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Cases using phrasing similar to:
"OEC 608(2) expressly prohibits the admission of evidence of specific instances of conduct of a witness for the purpose of attacking or supporting the credibility of the witness."
In Brown, this court abandoned special tests for the admissibility of scientific evidence in favor of resolving the problem by relying on traditional evidence law as codified in the Oregon Evidence Code (OEC), specifically OEC 401 (relevance), OEC 702 (opinions of experts), and OEC 403 (exclusion of relevant evidence on ground of prejudice, confusion or undue delay). ... Both parties' experts testified that scientists conducting DNA research agree that the PCR method accurately and reliably replicates small samples of DNA. Gerdes, defendant's expert witness, testified that he had no problem with the validity of the PCR-based DNA tests.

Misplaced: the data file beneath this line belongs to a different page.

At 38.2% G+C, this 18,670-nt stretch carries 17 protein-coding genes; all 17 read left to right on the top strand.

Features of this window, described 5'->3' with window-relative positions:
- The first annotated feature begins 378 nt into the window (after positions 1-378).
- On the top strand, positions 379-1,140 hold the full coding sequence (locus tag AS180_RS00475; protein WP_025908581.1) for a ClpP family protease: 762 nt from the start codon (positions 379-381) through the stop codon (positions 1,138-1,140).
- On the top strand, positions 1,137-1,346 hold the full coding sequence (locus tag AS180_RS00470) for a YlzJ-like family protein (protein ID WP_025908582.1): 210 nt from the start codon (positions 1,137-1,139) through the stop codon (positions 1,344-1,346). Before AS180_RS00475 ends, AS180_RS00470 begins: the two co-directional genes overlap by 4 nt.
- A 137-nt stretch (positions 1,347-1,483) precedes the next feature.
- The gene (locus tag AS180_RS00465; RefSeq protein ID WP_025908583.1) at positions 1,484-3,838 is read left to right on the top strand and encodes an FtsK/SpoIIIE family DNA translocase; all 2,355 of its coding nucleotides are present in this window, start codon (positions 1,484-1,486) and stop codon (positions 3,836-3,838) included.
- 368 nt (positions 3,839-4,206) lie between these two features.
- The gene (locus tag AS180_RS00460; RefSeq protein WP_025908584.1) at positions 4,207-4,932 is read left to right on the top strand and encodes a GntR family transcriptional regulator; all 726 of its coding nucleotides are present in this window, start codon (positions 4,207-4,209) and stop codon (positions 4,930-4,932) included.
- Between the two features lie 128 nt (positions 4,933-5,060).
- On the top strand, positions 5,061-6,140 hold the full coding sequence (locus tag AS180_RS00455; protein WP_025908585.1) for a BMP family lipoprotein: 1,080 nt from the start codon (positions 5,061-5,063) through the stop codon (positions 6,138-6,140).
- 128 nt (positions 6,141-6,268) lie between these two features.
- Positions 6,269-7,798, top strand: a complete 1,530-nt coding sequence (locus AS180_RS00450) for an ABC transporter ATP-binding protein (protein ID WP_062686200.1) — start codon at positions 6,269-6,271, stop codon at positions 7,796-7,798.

In Galbreth, Judge Vasquez admitted the expert opinion testimony of Dr. Raskin, the nation's leading supporter of the validity of polygraph evidence, after finding it met the reliability criteria of Rule 702 and Daubert as well as being more probative than prejudicial under Rule 403. ... The hearing below was not the first time that Dr. Iacono and Dr. Honts have been on opposing sides in the debate over the admissibility of polygraph examination results. Compare David C. Raskin, Charles R. Honts & John C. Kircher, The Scientific Status of Research on Polygraph Techniques: The Case for Polygraph Tests, in 1 Modern Scientific Evidence: The Law and Science of Expert Testimony § 14-2.0 (David L. Faigman et al. eds., 1997); with William G. Iacono & David T. Lykken, The Scientific Status of Research on Polygraph Techniques: The Case Against Polygraph Tests, in 1 Modern Scientific Evidence, supra, § 14-3.0. Based on the foregoing, we cannot conclude that the control question polygraph has been generally accepted within the scientific community.